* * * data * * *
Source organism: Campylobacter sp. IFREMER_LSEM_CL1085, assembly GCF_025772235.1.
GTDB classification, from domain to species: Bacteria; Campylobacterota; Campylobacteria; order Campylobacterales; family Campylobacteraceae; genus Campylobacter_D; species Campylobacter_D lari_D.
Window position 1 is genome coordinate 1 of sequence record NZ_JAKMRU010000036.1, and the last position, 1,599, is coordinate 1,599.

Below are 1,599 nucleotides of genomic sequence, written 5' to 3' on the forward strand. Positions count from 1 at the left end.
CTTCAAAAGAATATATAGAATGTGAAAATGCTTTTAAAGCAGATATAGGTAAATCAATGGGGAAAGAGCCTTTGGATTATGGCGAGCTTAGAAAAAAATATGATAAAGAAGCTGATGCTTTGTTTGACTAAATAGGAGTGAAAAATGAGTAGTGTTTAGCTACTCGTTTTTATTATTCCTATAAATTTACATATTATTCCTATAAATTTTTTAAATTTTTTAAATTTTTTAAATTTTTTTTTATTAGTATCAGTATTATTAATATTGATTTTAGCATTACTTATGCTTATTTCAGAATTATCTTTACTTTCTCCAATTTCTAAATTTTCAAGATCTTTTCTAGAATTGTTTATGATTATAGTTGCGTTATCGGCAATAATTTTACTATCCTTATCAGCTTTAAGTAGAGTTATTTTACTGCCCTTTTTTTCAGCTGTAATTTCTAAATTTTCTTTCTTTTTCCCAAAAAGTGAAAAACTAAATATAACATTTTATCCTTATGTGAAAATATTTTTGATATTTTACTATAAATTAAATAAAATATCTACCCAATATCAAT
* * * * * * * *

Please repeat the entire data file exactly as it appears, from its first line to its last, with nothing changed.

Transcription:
Source organism: Campylobacter sp. IFREMER_LSEM_CL1085, assembly GCF_025772235.1.
GTDB classification, from domain to species: Bacteria; Campylobacterota; Campylobacteria; order Campylobacterales; family Campylobacteraceae; genus Campylobacter_D; species Campylobacter_D lari_D.
Window position 1 is genome coordinate 1 of sequence record NZ_JAKMRU010000036.1, and the last position, 1,599, is coordinate 1,599.

Below are 1,599 nucleotides of genomic sequence, written 5' to 3' on the forward strand. Positions count from 1 at the left end.
CTTCAAAAGAATATATAGAATGTGAAAATGCTTTTAAAGCAGATATAGGTAAATCAATGGGGAAAGAGCCTTTGGATTATGGCGAGCTTAGAAAAAAATATGATAAAGAAGCTGATGCTTTGTTTGACTAAATAGGAGTGAAAAATGAGTAGTGTTTAGCTACTCGTTTTTATTATTCCTATAAATTTACATATTATTCCTATAAATTTTTTAAATTTTTTAAATTTTTTAAATTTTTTTTTATTAGTATCAGTATTATTAATATTGATTTTAGCATTACTTATGCTTATTTCAGAATTATCTTTACTTTCTCCAATTTCTAAATTTTCAAGATCTTTTCTAGAATTGTTTATGATTATAGTTGCGTTATCGGCAATAATTTTACTATCCTTATCAGCTTTAAGTAGAGTTATTTTACTGCCCTTTTTTTCAGCTGTAATTTCTAAATTTTCTTTCTTTTTCCCAAAAAGTGAAAAACTAAATATAACATTTTATCCTTATGTGAAAATATTTTTGATATTTTACTATAAATTAAATAAAATATCTACCCAATATCAAT